PBSO delegates serving Thanksgiving dinner and mental health information

How do you address mental health issues in law enforcement? The One Palm Beach County Sheriff’s deputy said let’s normalize it and make it part of the Thanksgiving tradition.

On the basketball court in Lytal Lake Park is where you’ll find a group of friends spending Thanksgiving traditionally.

“Most of the time they go to work – they can’t go out and have fun and play a little bit of basketball,” says John Dieujuse. “We all go to the same church – New Church of the Nazarene and this is what we do every year.”

And just a few blocks away, law enforcement could be seen with flashing lights: Public safety is a very real part of the Thanksgiving Day tradition.

“In law enforcement, the challenge is being able to fully share and be open and honest with how you feel without being branded,” says Cheryl Melvin, PBSO deputy sheriff and company founder. 2000 said.

Melvin’s Foundation raises awareness about mental health and suicide prevention. It is named in honor of Melvin’s son, sincerely, who died by suicide in 2018. To learn more, click here.

“You know, every Thanksgiving, you’re around the table, talking about the things we’re grateful for, but one thing we always tend to forget is our mental health,” Melvin said. . “We all deal with it.”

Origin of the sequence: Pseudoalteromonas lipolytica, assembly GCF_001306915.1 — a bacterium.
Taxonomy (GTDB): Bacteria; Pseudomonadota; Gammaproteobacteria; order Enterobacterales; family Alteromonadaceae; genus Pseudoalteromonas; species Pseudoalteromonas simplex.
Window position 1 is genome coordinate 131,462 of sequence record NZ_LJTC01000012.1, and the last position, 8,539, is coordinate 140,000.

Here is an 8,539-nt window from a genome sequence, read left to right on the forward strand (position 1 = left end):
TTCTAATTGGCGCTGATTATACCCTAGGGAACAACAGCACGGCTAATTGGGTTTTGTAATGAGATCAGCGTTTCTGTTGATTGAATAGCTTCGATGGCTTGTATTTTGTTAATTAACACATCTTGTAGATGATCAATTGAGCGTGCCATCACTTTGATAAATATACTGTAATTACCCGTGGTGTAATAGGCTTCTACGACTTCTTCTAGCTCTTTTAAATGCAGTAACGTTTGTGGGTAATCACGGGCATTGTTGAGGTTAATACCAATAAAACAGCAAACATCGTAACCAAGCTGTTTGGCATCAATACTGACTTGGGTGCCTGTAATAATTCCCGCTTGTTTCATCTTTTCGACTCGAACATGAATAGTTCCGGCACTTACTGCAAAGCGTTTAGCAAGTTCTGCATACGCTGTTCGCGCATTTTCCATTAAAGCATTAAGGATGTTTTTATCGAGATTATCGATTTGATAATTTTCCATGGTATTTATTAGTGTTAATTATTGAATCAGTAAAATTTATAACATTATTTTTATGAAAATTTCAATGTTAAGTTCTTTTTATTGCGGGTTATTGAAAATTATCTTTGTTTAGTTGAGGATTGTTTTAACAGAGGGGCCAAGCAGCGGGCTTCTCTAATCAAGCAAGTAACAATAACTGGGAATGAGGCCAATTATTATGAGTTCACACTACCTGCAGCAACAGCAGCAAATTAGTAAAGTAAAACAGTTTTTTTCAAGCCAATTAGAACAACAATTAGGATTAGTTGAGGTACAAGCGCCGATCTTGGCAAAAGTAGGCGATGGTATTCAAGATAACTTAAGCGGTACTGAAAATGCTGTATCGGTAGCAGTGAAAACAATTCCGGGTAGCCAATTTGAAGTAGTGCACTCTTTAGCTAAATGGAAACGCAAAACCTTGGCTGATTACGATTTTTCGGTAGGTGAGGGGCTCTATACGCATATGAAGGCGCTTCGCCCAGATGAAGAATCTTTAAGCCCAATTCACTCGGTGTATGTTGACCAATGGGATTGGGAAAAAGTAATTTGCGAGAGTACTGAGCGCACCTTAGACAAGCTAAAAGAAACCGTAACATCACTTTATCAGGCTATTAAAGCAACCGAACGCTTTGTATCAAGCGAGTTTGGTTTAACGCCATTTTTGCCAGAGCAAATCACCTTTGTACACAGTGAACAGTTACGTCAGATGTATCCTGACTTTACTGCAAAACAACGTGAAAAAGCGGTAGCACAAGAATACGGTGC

For the first time on November 25, more than 400 PBSO delegates and on-duty staff received books and pamphlets on depression, suicide prevention, and the internal and external stresses of practice. law enforcement.

“Sometimes it’s not the drug. Sometimes it’s just a conversation and so that’s what we’re trying to raise awareness about,” said Unique Melvin, co-founder of Sincere 2000. “This is bigger than Thanksgiving. This is global. This is something that has to be recognized in different parts of the world. worldwide.”

The foundation also partners with the Big Heart Brigade. Volunteers prepared a full traditional Thanksgiving dinner for hundreds of people making it a day to tackle mind, body, and soul.

“Without these men and women keeping our communities safe – keeping us safe, I wouldn’t want to imagine life without them.” Chuck Dettman, secretary/treasurer of Big Heart Brigade said. “Who in our community needs help and that is what Big Heart is all about.”

Melvin’s wants to get their message across to schools, churches and job sites in the area to better normalize mental health and break further stigma. To find more about, click here.

To learn more about Big Hear Brigade’s efforts, click here or to support their mission, text Turkey2021 to 202-858-1233.


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